Hundreds again march in Varnsdorf
Dubious reports of crime spark ethnically charged protests
Posted: January 18, 2012
Flags of the Workers Party for Social Justice fluttered in Varnsdorf Jan. 15 as crowds listened to populist warnings of rising crime.
Another wave of ethnic unrest may be in the cards for the north Bohemian town of Varnsdorf, a troubled locality where clashes between Roma and non-Roma residents could act as a trigger for ethnic violence throughout the region.
Around 200 residents, onlookers and right-wing extremists participated in a racially charged demonstration in the town Jan. 15, the first time since a series of provocative demonstrations fizzled out some three months ago, following a summer of fierce clashes that cost the town some 75 million Kč.
Under the banner of "Justice and Safety," protesters spoke out against a New Year's Eve incident in which a group of Roma men allegedly assaulted a non-Roma man with his family.
The incident comes on the heels of a separate tragic event in Tanvald, a town some 80 kilometers from Varnsdorf, where a 63-year-old man shot to death a Roma youth during a New Year's Eve scuffle.
During the Varnsdorf demonstration, flags of the Workers Party for Social Justice (DSSS), the reincarnation of the now-banned right-wing extremist Workers Party, fluttered among the crowd as populist speakers warned participants about the town's allegedly high crime rates and lack of security.
"Gypsy aggression is on the rise," Petr Heinrich, a political organizer tied to last summer's anti-Roma demonstrations, told the gathering.
Town officials say the demonstration's leaders are exploiting the Jan. 1 attack, whose details are yet to be clarified, for their own political gain. During this summer's protests, organizers were known to use fictional accounts of Roma attacks against the majority population to garner citizen support.
"The whole thing seems biased against the Roma," said Varnsdorf Deputy Mayor Karel Dubský.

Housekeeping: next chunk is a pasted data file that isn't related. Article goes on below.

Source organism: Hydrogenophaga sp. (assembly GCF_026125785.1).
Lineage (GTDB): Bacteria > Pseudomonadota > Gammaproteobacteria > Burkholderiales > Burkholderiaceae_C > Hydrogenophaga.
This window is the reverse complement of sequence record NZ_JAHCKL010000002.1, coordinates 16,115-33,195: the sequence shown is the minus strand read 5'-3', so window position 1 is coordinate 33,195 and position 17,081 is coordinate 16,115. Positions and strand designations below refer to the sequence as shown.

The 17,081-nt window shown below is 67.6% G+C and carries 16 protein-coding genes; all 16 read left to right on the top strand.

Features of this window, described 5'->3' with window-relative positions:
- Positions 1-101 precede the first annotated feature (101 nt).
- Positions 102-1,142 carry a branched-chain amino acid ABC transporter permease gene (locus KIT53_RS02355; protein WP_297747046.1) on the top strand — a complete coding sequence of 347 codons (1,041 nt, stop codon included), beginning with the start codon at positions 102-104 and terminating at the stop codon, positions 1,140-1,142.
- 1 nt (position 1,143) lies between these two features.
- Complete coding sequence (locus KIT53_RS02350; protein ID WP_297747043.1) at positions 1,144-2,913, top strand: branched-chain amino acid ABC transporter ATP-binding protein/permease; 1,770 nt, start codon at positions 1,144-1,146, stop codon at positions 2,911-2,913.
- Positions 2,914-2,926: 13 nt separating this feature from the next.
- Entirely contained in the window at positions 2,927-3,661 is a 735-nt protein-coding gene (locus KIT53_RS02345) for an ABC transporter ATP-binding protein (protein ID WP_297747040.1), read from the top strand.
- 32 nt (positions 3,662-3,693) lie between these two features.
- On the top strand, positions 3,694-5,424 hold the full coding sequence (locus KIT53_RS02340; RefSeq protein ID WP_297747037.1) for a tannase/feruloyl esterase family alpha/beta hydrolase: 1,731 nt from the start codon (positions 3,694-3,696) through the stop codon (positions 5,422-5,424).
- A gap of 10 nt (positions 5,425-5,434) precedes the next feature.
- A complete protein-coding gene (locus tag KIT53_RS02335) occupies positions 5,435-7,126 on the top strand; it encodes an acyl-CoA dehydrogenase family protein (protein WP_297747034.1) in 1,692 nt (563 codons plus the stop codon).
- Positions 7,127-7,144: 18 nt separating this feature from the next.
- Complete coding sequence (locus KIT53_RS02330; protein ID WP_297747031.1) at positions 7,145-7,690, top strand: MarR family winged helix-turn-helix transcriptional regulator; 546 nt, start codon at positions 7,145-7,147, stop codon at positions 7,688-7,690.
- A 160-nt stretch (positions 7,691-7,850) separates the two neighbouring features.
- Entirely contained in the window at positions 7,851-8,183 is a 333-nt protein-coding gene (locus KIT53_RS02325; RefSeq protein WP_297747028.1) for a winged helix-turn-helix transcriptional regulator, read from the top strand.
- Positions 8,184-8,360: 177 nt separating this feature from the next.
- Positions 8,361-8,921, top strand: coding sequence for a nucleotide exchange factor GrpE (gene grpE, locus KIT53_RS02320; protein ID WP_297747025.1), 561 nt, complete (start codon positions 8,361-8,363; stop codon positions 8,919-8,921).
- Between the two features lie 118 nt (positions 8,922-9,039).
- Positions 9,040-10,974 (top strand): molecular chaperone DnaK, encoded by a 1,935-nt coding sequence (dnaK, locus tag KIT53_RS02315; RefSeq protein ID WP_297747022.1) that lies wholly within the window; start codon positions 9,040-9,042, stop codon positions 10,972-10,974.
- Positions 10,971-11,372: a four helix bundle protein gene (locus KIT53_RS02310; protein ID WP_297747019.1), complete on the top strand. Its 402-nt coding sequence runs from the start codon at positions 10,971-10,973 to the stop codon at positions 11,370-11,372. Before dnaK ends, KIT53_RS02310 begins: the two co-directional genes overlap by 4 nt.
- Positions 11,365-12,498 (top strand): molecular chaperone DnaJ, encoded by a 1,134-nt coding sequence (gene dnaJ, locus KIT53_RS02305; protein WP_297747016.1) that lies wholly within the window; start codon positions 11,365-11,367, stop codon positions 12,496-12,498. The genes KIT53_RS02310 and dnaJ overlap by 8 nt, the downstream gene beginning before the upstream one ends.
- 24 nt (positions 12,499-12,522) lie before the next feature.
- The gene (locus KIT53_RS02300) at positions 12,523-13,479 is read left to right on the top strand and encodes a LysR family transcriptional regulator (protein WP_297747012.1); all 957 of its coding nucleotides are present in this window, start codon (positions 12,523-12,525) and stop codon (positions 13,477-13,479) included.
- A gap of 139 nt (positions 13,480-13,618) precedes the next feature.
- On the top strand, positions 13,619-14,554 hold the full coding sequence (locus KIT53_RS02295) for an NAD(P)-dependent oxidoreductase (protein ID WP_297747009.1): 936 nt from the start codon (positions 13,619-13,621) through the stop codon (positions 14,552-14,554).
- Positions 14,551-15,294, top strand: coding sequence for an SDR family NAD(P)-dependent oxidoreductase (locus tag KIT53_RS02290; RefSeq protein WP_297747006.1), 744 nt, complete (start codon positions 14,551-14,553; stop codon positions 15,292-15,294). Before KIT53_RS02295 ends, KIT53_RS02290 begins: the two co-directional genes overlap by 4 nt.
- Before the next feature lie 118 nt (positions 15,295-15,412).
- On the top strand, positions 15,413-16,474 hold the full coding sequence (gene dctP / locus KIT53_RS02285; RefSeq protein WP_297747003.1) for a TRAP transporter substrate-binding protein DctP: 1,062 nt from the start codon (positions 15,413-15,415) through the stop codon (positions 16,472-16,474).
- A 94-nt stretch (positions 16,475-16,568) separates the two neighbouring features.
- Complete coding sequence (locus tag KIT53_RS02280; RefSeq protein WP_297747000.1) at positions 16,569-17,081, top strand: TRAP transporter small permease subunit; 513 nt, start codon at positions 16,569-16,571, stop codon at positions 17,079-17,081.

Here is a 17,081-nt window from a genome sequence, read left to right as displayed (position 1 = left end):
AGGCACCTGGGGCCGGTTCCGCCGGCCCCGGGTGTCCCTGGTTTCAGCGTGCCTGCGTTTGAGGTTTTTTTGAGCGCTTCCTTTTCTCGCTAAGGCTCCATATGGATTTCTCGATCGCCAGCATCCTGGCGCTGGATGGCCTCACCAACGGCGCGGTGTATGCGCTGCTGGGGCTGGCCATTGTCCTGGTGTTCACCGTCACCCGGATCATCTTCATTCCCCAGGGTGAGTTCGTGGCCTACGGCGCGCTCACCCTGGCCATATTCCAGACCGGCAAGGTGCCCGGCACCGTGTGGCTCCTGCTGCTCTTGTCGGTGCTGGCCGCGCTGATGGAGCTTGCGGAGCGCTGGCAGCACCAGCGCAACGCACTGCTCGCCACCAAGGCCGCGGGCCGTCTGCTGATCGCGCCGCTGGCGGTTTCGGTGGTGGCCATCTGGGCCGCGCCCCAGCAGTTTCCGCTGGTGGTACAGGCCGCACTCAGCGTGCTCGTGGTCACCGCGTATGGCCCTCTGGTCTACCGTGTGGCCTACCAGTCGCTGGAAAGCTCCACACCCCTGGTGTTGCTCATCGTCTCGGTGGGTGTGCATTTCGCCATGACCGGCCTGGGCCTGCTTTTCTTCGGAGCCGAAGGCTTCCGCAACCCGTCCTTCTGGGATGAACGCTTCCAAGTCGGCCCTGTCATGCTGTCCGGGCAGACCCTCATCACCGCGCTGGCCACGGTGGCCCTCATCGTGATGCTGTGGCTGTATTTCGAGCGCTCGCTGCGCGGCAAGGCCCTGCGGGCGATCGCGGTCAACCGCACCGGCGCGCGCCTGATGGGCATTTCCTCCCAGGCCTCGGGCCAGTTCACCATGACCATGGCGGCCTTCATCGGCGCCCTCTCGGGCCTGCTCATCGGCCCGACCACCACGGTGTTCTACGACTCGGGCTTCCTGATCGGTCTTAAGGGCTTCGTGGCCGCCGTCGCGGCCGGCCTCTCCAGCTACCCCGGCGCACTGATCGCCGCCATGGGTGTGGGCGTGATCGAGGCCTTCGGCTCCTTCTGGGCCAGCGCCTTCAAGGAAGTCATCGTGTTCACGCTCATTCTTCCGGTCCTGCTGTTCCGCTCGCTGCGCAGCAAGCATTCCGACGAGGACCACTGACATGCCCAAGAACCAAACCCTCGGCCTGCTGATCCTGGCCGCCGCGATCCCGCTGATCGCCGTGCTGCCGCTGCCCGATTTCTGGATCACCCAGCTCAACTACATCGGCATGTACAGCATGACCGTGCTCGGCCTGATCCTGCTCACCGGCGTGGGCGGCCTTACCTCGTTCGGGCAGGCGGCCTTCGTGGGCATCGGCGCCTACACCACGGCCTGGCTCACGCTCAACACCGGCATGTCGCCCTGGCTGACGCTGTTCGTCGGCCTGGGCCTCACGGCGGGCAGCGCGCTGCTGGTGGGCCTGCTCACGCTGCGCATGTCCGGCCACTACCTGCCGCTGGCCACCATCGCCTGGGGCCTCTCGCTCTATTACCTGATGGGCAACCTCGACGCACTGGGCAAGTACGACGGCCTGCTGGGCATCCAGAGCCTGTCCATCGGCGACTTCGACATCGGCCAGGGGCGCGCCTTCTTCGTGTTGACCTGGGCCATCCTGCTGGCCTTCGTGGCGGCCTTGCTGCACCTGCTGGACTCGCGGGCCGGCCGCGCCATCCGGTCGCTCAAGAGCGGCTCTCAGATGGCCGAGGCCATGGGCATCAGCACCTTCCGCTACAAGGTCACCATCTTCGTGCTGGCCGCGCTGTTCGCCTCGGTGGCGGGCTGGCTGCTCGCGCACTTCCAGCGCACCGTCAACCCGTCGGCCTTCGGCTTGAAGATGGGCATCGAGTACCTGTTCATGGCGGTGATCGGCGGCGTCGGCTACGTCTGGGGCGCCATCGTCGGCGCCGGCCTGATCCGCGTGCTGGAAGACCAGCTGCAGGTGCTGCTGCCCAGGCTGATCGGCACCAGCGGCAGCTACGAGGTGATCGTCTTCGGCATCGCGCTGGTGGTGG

The Jan. 15 demonstration, in which three young people were detained after making racist remarks, indicated the possible resuscitation of an incendiary movement.
According to Dubský, the Jan. 1 incident was triggered by M. Udlich, a drunk non-Roma resident who picked a fight with a young Roma man while passing a Roma housing complex with his family.
"When the drunk man started beating the Roma boy, two more Roma men ran out of the building to help," Dubský said, citing police reports.
Panicking, the drunk man produced a gas gun - which Dubský said looked remarkably like a handgun - and fired it at the Roma boy, burning the side of his face, according to Dubský.
Police, meanwhile, have detained two Roma men in connection with the incident, stating one of them had racial motives for assaulting Udlich.
Ethnic tensions in Varnsdorf have their roots in a segregated housing complex opened by local officials in 2002. Inundated by complaints from voters, who criticized the poor Roma population's tendency to skip out on rent and pilfer scrap metal, Varnsdorf Town Hall allocated a defunct factory warehouse that year, transforming it into a housing complex for "maladaptive" Roma families, who have been flocking to the region by the hundreds in search of housing opportunities.
"It was a lodging house for nonpayers, a place where such people could be concentrated so that it would be easier to collect rent from them," recalled Varnsdorf Mayor Jaroslav Poláček. "In this way, we founded our very own little ghetto."
A decade later, that ghetto has made Varnsdorf a hotspot with the potential to trigger ethnic unrest in similar localities throughout north Bohemia. Frequently the site of minor clashes between Roma and non-Roma residents, its existence has given rise to extremist movements intent on exploiting existing animosities for their own profit, creating an explosive dynamic of racial intolerance.
Animosity between the two groups reached fever pitch when Lukáš Kohout, himself a convicted conman, obtained an agreement with Varnsdorf Town Hall to hold public demonstrations in the main square for an entire month at the end of summer 2011.
"He seemed to have this ability to turn people into a herd," Poláček said. "There was something unnatural about it, and it reeked of racism."
Kohout, who is linked to the extremist DSSS, has also been tied to Ústí nad Labem City Councilor Petr Jakubec, a Social Democrat whom Dubský described as the éminence grise behind Kohout's activities in Varnsdorf.
Since the demonstrations ceased in October 2011, however, it appears Kohout's former accomplice Heinrich has turned the political tide to his own advantage, effectively pushing his former leader out of the limelight.
"Kohout is slated to go to prison soon for breaking parole, so Heinrich has decided to bypass him and take up his own activities," Dubský said.
Markéta Hulpachová can be reached at
Tags: varnsdorf, north bohemia, workers party, ethnic tensions, roma rights, economic recession.